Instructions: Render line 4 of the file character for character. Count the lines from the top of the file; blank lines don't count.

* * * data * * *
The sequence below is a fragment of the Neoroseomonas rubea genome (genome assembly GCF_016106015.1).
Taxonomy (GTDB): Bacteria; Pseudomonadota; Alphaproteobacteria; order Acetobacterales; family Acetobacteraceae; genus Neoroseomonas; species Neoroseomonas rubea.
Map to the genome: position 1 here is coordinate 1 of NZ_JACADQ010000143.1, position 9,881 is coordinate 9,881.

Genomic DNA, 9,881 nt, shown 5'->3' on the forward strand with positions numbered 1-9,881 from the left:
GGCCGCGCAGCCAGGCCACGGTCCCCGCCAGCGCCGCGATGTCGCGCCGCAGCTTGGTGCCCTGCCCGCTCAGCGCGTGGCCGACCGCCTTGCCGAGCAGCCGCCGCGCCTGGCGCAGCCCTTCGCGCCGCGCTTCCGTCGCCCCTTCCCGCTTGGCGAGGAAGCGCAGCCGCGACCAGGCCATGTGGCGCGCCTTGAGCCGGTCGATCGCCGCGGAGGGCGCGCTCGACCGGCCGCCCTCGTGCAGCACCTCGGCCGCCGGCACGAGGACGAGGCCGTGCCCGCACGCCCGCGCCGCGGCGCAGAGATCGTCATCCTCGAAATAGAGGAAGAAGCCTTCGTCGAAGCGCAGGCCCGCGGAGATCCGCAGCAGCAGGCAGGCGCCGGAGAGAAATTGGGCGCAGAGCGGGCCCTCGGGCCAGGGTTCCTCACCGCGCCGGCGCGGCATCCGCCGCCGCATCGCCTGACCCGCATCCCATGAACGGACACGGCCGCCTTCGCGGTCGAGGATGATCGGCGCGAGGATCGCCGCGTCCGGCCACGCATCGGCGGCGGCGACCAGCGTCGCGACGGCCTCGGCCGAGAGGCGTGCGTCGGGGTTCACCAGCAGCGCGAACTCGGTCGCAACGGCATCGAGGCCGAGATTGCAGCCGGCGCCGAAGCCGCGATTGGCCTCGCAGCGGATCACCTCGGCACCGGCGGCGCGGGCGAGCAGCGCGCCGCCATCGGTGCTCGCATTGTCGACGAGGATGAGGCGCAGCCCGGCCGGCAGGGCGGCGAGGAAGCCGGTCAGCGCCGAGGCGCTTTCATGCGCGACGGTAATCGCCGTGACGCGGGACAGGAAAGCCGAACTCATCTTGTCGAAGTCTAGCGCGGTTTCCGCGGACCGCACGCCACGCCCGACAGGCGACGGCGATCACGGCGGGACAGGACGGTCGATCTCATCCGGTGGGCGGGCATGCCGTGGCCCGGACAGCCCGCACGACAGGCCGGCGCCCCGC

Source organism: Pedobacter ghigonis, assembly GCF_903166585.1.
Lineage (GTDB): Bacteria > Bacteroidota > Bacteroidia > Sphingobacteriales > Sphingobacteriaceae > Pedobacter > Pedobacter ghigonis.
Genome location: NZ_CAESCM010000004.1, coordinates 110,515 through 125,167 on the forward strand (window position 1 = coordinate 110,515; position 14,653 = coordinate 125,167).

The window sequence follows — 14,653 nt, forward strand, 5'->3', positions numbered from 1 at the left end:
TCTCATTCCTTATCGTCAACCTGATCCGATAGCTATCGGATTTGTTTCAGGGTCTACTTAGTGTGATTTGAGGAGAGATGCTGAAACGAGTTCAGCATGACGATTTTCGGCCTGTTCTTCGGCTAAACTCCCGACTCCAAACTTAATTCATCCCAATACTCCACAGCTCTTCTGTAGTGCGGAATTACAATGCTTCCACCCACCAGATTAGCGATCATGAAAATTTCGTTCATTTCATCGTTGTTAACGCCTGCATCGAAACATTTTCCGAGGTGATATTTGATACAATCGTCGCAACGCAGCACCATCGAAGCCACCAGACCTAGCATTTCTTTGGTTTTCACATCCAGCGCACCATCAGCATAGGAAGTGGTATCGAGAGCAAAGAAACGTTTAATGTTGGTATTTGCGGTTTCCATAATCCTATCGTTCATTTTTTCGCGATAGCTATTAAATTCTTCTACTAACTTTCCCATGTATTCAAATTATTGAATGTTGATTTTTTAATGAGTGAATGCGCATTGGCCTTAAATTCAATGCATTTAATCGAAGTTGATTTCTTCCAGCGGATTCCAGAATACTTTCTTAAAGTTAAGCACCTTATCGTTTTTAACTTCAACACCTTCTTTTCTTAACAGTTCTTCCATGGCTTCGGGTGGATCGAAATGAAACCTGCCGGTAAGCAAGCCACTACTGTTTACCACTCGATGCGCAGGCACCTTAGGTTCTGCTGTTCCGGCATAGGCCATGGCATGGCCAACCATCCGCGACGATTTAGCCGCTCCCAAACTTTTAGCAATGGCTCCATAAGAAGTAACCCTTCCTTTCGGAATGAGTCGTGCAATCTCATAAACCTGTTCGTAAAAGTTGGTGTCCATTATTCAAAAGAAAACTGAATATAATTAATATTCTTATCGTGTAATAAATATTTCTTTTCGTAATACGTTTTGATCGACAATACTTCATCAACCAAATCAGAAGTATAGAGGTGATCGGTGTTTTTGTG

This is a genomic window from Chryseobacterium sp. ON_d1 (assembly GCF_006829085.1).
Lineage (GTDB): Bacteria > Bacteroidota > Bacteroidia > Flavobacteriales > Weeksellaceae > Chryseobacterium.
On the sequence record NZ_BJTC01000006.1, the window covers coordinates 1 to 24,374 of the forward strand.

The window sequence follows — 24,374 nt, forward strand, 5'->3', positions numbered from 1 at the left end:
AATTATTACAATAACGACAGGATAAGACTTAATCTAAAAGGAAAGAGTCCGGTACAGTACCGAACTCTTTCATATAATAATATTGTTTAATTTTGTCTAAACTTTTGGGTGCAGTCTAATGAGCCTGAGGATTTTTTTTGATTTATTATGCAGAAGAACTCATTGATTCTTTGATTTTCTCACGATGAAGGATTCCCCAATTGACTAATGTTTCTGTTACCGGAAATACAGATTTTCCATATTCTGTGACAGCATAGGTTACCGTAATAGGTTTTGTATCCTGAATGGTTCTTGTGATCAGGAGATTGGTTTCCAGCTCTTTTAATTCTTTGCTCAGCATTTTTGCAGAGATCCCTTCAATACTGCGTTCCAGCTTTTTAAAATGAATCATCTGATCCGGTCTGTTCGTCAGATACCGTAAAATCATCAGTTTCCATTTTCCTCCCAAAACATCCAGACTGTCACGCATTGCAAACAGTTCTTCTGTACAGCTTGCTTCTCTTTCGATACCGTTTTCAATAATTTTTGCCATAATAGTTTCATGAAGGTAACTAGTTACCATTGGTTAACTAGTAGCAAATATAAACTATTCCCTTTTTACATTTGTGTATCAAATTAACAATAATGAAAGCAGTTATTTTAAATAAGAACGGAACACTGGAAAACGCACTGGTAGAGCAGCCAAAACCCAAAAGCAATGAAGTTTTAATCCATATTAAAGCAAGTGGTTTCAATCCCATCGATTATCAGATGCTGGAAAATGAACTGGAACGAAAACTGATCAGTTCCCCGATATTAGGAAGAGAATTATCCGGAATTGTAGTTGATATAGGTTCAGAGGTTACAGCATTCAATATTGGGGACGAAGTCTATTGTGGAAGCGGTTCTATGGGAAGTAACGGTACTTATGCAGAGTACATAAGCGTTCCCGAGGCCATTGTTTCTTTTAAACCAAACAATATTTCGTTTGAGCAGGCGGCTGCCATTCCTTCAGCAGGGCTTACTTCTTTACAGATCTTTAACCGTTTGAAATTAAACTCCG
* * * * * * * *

Genomic DNA, 9,881 nt, shown 5'->3' on the forward strand with positions numbered 1-9,881 from the left: